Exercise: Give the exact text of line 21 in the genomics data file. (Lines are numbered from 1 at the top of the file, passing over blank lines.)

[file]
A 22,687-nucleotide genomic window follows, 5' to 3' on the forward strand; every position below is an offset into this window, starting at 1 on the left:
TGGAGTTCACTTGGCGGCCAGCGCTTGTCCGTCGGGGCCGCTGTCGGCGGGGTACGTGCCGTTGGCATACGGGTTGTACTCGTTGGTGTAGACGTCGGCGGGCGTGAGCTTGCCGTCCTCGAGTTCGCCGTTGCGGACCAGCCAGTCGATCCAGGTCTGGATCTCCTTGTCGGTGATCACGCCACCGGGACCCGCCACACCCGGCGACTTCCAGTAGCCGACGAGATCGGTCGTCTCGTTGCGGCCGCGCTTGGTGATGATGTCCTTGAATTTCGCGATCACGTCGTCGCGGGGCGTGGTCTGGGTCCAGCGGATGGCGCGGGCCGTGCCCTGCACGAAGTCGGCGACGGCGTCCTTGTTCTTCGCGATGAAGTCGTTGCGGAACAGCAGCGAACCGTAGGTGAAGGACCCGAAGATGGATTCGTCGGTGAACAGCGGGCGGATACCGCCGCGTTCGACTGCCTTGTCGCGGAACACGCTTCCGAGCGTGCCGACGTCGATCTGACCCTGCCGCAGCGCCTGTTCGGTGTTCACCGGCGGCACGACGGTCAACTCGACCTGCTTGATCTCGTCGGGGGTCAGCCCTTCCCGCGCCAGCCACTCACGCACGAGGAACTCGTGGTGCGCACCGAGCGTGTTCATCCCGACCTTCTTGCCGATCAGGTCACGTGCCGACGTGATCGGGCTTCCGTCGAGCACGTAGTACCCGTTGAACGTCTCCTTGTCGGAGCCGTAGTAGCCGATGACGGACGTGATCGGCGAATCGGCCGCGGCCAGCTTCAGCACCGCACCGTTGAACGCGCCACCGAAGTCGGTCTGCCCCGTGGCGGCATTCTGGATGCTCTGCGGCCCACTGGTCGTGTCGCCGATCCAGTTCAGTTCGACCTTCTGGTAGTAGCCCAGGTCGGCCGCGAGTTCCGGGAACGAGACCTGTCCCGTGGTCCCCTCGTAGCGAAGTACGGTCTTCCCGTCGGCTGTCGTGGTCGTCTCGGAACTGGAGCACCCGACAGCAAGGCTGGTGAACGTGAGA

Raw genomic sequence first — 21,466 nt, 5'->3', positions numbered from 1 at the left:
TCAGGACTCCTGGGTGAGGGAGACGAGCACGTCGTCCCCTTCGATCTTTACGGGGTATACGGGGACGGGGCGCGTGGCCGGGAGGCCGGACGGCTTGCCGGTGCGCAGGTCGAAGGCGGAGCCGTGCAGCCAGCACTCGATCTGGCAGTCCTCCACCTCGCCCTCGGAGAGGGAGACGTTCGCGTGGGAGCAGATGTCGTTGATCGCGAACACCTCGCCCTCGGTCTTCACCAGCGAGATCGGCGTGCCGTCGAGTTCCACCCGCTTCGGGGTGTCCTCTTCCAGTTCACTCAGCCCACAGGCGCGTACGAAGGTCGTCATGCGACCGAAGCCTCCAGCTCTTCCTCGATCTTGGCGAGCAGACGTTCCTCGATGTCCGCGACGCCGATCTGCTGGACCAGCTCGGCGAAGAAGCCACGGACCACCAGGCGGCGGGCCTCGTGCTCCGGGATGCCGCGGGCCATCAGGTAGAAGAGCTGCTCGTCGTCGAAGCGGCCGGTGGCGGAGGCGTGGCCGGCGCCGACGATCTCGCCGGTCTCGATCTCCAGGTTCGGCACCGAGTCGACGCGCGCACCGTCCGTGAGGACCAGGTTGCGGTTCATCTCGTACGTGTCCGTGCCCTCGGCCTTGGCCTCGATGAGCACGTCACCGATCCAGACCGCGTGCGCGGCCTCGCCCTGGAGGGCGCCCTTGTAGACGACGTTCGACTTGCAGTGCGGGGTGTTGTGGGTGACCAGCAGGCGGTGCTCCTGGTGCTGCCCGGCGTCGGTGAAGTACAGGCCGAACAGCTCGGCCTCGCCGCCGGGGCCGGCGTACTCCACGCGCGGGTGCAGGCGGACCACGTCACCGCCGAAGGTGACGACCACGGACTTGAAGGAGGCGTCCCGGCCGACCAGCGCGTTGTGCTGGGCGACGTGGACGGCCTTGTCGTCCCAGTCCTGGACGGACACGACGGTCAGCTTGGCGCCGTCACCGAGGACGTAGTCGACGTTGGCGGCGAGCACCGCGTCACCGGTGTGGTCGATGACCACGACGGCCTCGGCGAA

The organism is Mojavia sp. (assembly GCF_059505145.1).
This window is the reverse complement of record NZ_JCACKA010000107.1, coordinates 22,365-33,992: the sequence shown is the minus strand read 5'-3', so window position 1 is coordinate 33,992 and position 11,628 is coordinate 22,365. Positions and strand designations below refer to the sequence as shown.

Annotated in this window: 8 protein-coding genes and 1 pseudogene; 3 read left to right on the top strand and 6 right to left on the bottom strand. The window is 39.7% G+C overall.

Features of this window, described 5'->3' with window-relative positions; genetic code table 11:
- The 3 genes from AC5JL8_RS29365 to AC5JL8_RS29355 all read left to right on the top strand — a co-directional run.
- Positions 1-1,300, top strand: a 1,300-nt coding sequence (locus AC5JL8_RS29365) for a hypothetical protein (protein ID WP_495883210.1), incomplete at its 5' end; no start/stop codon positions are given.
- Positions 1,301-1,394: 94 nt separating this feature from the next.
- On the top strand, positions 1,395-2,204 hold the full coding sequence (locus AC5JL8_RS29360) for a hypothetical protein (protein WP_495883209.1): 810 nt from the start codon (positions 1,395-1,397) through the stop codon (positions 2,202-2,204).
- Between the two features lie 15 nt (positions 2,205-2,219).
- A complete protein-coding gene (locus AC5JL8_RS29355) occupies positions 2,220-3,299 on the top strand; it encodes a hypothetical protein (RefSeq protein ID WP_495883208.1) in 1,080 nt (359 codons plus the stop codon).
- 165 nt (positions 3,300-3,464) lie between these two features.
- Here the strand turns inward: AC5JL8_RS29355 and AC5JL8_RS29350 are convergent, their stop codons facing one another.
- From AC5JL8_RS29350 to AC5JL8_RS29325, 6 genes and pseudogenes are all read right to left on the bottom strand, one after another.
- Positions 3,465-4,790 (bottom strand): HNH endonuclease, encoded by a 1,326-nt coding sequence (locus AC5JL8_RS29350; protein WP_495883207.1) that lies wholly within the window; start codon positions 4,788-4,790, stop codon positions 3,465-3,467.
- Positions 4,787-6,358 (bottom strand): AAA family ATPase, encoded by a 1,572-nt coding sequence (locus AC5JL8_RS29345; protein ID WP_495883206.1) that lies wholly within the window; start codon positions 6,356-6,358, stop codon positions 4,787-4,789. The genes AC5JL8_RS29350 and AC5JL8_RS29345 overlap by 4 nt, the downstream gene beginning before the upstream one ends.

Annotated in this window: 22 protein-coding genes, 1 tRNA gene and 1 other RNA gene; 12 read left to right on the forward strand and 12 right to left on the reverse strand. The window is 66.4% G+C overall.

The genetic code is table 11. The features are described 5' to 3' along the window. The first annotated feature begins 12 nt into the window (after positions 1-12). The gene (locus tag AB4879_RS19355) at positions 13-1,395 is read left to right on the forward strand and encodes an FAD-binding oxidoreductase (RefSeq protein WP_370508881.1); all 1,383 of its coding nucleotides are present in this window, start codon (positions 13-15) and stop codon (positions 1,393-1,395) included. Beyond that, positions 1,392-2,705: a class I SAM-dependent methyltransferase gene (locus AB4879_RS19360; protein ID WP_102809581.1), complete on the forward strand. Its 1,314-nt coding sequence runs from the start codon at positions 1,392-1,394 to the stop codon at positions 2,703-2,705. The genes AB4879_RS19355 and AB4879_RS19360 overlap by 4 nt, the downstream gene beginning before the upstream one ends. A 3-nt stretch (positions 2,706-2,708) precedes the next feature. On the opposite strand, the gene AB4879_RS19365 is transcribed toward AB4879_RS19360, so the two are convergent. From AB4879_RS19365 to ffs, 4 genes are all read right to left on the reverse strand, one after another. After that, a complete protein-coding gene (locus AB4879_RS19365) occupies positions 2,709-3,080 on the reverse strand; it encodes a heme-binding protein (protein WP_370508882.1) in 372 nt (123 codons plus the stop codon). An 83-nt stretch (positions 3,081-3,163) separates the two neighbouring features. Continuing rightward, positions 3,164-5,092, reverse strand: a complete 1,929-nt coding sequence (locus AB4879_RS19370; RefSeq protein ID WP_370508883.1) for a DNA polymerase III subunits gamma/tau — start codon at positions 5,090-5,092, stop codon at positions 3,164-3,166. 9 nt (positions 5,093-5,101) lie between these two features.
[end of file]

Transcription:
The genetic code is table 11. The features are described 5' to 3' along the window. The first annotated feature begins 12 nt into the window (after positions 1-12). The gene (locus tag AB4879_RS19355) at positions 13-1,395 is read left to right on the forward strand and encodes an FAD-binding oxidoreductase (RefSeq protein WP_370508881.1); all 1,383 of its coding nucleotides are present in this window, start codon (positions 13-15) and stop codon (positions 1,393-1,395) included. Beyond that, positions 1,392-2,705: a class I SAM-dependent methyltransferase gene (locus AB4879_RS19360; protein ID WP_102809581.1), complete on the forward strand. Its 1,314-nt coding sequence runs from the start codon at positions 1,392-1,394 to the stop codon at positions 2,703-2,705. The genes AB4879_RS19355 and AB4879_RS19360 overlap by 4 nt, the downstream gene beginning before the upstream one ends. A 3-nt stretch (positions 2,706-2,708) precedes the next feature. On the opposite strand, the gene AB4879_RS19365 is transcribed toward AB4879_RS19360, so the two are convergent. From AB4879_RS19365 to ffs, 4 genes are all read right to left on the reverse strand, one after another. After that, a complete protein-coding gene (locus AB4879_RS19365) occupies positions 2,709-3,080 on the reverse strand; it encodes a heme-binding protein (protein WP_370508882.1) in 372 nt (123 codons plus the stop codon). An 83-nt stretch (positions 3,081-3,163) separates the two neighbouring features. Continuing rightward, positions 3,164-5,092, reverse strand: a complete 1,929-nt coding sequence (locus AB4879_RS19370; RefSeq protein ID WP_370508883.1) for a DNA polymerase III subunits gamma/tau — start codon at positions 5,090-5,092, stop codon at positions 3,164-3,166. 9 nt (positions 5,093-5,101) lie between these two features.